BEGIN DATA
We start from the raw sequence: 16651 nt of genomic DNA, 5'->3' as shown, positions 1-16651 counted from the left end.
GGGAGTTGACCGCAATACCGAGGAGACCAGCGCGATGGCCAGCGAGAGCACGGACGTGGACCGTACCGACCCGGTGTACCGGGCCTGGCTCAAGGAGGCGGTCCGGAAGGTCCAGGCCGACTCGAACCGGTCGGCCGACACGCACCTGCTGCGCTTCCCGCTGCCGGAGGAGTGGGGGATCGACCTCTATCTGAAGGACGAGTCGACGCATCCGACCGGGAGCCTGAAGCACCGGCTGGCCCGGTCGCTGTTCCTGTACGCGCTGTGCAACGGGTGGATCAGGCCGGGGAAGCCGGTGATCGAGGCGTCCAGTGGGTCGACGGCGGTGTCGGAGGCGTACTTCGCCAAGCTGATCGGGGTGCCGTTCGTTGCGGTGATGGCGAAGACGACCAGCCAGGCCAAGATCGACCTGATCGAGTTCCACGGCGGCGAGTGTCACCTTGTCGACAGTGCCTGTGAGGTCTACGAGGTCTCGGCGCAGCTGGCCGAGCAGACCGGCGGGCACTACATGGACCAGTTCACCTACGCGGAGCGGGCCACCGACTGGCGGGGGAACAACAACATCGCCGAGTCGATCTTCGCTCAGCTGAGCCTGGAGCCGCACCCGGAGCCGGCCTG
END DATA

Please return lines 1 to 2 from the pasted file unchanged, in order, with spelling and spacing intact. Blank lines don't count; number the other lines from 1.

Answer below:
We start from the raw sequence: 16651 nt of genomic DNA, 5'->3' as shown, positions 1-16651 counted from the left end.
GGGAGTTGACCGCAATACCGAGGAGACCAGCGCGATGGCCAGCGAGAGCACGGACGTGGACCGTACCGACCCGGTGTACCGGGCCTGGCTCAAGGAGGCGGTCCGGAAGGTCCAGGCCGACTCGAACCGGTCGGCCGACACGCACCTGCTGCGCTTCCCGCTGCCGGAGGAGTGGGGGATCGACCTCTATCTGAAGGACGAGTCGACGCATCCGACCGGGAGCCTGAAGCACCGGCTGGCCCGGTCGCTGTTCCTGTACGCGCTGTGCAACGGGTGGATCAGGCCGGGGAAGCCGGTGATCGAGGCGTCCAGTGGGTCGACGGCGGTGTCGGAGGCGTACTTCGCCAAGCTGATCGGGGTGCCGTTCGTTGCGGTGATGGCGAAGACGACCAGCCAGGCCAAGATCGACCTGATCGAGTTCCACGGCGGCGAGTGTCACCTTGTCGACAGTGCCTGTGAGGTCTACGAGGTCTCGGCGCAGCTGGCCGAGCAGACCGGCGGGCACTACATGGACCAGTTCACCTACGCGGAGCGGGCCACCGACTGGCGGGGGAACAACAACATCGCCGAGTCGATCTTCGCTCAGCTGAGCCTGGAGCCGCACCCGGAGCCGGCCTG